Caroline Wiseman Modern & Contemporary
Pauline Bickerton

'The Awe of the Other' Bakelite Radio

Bakelite Radio

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Artist's Biography

Born in the UK, 1965. Lives and works in London and Woodbridge, Suffolk.

If we can only interpret our world through mediated representations and ideologies, then the first criterion of a tricky artistic practice is to expose institutional fictions as grotesque monsters. In this way, the resulting art is not a reflection of an authentic ‘reality’ but a simulation that intensifies our experience of the world.

The main interest of my practice is using the intersubjective encounter to explore and question institutional ideologies. I am specifically interested in folds in social systems; interruptions in internal functioning; irregularities in rigid structures. From these gaps, a questioning can occur; openings and possibilities of an alternative reality can exist.

A key aspect of my practice involves mapping, documenting and visualising the gaps and folds in the systems (mind the gap #1 and mind the gap #2, 2012). But, my main interest is in finding loopholes in systems and to use these to infiltrate, expose and parody the underlying ideology. My preferred medium is physical intersubjective encounters; through making and showing, talking and being.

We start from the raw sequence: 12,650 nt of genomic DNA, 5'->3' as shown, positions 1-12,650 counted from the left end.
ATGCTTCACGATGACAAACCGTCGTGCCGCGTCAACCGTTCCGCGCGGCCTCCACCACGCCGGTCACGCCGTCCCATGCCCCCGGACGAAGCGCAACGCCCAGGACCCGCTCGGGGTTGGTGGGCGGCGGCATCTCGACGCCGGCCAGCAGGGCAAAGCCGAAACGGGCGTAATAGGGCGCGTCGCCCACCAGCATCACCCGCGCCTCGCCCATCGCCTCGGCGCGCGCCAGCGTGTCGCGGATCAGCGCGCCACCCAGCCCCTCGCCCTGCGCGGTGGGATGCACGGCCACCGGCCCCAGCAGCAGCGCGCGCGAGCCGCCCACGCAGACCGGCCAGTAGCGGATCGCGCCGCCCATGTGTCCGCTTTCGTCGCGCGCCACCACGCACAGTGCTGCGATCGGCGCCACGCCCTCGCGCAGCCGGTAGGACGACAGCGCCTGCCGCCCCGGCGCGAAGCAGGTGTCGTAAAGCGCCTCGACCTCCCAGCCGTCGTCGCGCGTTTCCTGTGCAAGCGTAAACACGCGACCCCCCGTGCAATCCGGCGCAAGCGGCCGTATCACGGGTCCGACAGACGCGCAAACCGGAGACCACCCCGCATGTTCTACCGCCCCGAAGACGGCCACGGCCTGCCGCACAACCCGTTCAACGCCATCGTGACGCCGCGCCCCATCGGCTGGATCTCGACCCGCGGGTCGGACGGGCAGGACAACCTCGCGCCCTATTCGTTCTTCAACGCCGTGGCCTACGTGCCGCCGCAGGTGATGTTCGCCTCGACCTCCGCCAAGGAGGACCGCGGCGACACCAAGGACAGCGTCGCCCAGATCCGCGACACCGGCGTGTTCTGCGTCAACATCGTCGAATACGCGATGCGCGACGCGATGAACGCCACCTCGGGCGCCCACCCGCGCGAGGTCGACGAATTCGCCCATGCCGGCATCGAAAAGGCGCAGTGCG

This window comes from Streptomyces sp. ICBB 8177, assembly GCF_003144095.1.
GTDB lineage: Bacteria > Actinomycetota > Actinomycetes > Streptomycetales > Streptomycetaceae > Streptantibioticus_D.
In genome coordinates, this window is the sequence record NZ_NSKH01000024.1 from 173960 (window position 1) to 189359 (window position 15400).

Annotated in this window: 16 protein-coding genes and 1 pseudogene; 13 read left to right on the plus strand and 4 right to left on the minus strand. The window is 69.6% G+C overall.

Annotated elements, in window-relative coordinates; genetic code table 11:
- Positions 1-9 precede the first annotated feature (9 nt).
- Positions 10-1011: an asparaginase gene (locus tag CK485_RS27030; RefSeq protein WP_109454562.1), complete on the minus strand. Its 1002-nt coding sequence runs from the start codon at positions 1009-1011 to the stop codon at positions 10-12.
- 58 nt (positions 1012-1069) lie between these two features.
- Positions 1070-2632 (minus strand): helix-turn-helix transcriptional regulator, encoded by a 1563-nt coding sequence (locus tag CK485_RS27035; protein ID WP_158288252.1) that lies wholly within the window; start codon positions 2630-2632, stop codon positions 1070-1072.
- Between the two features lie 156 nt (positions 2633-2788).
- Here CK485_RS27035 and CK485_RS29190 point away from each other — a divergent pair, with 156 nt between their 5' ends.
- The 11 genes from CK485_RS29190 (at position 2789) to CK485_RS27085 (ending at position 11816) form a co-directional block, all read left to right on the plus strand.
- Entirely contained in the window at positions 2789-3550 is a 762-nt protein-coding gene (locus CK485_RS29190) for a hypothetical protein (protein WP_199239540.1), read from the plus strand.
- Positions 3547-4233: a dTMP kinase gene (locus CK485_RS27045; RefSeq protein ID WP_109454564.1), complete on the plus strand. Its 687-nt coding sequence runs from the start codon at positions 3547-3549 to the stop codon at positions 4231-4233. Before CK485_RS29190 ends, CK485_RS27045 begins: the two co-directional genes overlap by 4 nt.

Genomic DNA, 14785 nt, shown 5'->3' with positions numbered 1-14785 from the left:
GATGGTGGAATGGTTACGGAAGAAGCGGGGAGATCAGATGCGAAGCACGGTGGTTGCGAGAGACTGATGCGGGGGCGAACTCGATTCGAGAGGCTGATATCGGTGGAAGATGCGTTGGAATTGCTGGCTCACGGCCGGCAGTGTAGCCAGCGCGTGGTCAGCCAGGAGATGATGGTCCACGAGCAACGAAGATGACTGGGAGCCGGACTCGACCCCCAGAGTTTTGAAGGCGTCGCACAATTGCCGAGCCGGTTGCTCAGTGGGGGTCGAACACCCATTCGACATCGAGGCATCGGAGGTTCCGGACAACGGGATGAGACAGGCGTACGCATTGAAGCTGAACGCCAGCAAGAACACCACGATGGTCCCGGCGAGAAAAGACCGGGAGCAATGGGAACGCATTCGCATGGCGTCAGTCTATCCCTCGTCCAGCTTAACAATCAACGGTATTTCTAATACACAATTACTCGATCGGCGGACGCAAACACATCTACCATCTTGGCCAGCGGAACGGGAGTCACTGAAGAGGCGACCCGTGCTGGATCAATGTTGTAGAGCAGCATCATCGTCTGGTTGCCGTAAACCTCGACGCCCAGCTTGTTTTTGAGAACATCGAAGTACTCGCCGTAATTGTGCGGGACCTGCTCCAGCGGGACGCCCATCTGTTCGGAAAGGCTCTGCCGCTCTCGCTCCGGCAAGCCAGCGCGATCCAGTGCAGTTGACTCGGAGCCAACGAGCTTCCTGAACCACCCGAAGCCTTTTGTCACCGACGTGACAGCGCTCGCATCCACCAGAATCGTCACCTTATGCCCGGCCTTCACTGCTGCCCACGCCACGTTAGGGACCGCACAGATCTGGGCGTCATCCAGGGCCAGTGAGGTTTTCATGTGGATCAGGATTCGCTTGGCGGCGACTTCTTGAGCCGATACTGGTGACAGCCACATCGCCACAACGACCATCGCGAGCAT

The King’s Cross Commissions (2013) consist of a series of films, physically installed to encourage the participant to walk along roads (lines of digression) as a direct challenge against the will of commercial and governmental institutions insistent that we follow the designated route, along their ‘line of desire’. In my work, the participant has to decide for themselves which line they are politically aligned. I mimic and tap into the same codes and practices used in the structures I am criticising. The art is in the intersubjective encounter between the participant and the people sited along and at the end of the lines of digression.

My practice is not about social engagement for engagement’s sake. I am only interested in meaningful intersubjective encounters which reveal and question an institutional ideology. As a result, my work requires a high level of agency on behalf of the participant. Most people will not ‘get’ my work and I am happy to accept this in the hope that some do. Who is to say that such work cannot inspire a politicisation amongst unexpected viewers or contribute to unsuspected alliances which then go on to undermine the seemingly omnipotence of a given system?

I am not interested in personal grandisement and work primarily in collaboration with others. In this way, my work is informed by historical collectives such as the Situationist International and Group Material and modern day collectives such as Yes Men and Superflex.

What powers my practice is a desire to prove that art can function as an effective mediator of change or resistance to hegemonic power, and is not ‘doomed to be a decorative and irrelevant footnote to forces more powerful than its capacity to confront?’ Fisher, J. 2002, Towards A Metaphysics Of Shit. In Documenta 11, Platform 5,The Catalog, Ostfildern/Ruit p.65.